Today the New York Times published an editorial titled "Who Grades the Graders" and in its first paragraph proposes that a more complex form of evaluating teachers is needed, including rethinking the role of principals and superintendents.
I agree with that sentiment, but the editorial says little about principal's role in evaluation and nothing about superintendents. Instead it focuses on a study by the Center for American Progress about the effectiveness of teacher evaluation in 5 charter schools representing the three major charter school operators. The NYT once again is pushing the charter school solution for American education rather than a broader view about best practices evident in mainstream public schools as well.
Many education leaders believe in a view of teacher evaluation that insists on multiple measures and focuses the conversation on teacher development rather than a punitive approach to simply weed out bad teachers. Principals and superintendents do have important roles here, especially around providing the time and resources for this to be implemented.
But this isn't happening just in charter schools.
One of the leaders in teacher development is the New Teacher Center which mentors and coaches over 49,000 teachers across the country. The involvement of organizations like NTC, who work in thousands of mainstream public schools, in the re-authorization of ESEA is critical if the Feds are to create a balanced view of teacher development and evaluation.
In fact, Senator Jack Reed of Rhode Island is proposing the Teacher and Principal Improvement Act, which would amend the ESEA Title II to include more comprehensive developmental evaluation processes for teachers. One statistic quoted in a description of Reed's proposal states that the cost of replacing teachers who leave the profession is $7,300,000,000 annually! Firing bad teachers isn't the key issue, it's developing new teachers so they will be more successful and stay.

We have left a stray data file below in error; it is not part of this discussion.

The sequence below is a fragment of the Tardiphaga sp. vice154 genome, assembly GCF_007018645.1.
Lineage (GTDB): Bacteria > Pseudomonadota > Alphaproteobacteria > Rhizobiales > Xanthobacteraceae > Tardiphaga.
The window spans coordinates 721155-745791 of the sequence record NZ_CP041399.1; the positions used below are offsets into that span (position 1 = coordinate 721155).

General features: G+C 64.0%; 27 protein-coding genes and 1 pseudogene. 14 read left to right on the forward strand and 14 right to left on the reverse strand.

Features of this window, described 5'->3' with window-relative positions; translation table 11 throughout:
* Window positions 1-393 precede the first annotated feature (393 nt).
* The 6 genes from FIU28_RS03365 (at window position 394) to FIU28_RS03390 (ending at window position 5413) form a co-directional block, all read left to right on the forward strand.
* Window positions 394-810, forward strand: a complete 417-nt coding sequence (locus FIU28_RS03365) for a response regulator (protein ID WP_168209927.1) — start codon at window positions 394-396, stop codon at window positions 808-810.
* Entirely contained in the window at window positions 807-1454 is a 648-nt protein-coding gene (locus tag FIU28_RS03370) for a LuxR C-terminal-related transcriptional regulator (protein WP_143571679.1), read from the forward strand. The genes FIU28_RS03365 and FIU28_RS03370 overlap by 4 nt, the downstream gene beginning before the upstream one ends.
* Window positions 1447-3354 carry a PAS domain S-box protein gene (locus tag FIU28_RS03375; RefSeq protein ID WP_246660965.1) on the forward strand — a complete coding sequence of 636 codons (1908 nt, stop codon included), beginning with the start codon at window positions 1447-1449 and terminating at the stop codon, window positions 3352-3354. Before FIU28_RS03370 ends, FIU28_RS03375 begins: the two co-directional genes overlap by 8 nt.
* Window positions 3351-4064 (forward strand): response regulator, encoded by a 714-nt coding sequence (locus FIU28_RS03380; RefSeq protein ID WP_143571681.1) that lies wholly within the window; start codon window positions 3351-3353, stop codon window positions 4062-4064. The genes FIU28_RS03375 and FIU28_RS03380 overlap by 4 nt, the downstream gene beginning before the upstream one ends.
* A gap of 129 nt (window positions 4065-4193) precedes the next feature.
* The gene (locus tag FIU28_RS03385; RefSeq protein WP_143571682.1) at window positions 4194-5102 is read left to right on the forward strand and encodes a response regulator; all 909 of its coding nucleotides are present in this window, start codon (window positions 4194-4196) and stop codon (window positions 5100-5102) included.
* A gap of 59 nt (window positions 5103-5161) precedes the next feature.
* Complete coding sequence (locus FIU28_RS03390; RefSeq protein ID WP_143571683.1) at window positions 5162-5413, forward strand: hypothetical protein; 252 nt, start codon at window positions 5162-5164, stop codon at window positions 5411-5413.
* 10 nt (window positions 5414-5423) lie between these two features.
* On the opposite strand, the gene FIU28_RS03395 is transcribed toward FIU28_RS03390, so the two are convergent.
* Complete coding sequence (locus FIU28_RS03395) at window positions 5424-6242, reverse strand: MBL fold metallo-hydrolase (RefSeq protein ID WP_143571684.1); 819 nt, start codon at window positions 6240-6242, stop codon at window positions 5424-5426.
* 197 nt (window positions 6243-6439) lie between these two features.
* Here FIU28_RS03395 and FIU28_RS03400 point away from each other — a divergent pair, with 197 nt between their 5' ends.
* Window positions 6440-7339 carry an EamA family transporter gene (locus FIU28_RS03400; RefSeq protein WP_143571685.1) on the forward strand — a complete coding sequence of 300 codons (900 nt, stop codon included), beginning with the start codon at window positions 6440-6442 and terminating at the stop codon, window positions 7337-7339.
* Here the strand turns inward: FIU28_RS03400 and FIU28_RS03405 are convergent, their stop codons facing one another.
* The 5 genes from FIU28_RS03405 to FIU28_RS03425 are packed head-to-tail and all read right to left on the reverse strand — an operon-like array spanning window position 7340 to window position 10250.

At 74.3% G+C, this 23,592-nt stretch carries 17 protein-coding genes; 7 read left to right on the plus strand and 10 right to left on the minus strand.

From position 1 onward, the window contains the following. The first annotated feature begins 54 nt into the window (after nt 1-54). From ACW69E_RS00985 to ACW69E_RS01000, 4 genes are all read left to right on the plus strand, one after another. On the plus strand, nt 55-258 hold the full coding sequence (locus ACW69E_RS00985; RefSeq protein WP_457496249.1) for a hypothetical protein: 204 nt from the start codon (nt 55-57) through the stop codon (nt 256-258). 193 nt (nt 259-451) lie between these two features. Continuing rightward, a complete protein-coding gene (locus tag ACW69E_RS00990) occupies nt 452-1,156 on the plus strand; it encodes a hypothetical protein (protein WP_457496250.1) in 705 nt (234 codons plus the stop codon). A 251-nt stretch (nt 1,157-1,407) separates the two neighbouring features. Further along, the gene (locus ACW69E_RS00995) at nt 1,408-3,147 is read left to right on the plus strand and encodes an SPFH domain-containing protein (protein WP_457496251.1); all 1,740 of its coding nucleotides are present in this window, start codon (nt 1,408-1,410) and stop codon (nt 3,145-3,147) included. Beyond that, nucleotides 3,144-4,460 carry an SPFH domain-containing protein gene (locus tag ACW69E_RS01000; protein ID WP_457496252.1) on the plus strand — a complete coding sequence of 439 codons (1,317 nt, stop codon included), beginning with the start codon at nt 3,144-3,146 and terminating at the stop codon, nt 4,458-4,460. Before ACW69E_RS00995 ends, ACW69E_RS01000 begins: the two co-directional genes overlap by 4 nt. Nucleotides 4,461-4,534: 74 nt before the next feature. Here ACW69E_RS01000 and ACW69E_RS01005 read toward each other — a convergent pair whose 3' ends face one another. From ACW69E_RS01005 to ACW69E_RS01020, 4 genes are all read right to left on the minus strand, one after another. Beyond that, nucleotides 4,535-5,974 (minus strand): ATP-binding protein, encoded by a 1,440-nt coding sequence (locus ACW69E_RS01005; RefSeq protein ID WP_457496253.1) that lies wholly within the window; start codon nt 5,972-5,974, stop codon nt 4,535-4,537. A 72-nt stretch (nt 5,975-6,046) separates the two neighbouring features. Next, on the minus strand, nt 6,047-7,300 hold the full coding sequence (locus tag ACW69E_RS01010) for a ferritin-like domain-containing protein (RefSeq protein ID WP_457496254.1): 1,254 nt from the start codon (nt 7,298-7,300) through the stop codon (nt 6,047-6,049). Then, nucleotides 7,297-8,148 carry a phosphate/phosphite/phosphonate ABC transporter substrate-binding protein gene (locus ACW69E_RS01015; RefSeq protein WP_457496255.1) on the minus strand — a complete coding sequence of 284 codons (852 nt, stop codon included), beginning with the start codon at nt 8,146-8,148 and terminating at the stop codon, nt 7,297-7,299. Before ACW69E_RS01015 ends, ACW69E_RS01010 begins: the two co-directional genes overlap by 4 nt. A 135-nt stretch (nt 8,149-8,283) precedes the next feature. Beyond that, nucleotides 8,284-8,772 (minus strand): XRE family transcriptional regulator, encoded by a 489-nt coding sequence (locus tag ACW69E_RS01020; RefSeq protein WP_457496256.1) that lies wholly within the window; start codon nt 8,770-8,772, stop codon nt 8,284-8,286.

But we need to go one step further in teacher evaluation by focusing on the work of students as well. The Schlechty Center's work with thousands of educators provides methodology for using a collegial coaching process for looking at the quality of student work as evidence of effective teaching. By examining the design of learning activities and resulting student products, teachers are evaluated by the success of their customers - their students - who are depending on schools to enable them to be productive and responsible members of our society, in their work and in their civic duties. This broader, student-centered approach, could fundamentally and positively impact teacher development and retention, as well as the quality of American public schools. We don't need charters to make this happen for all children.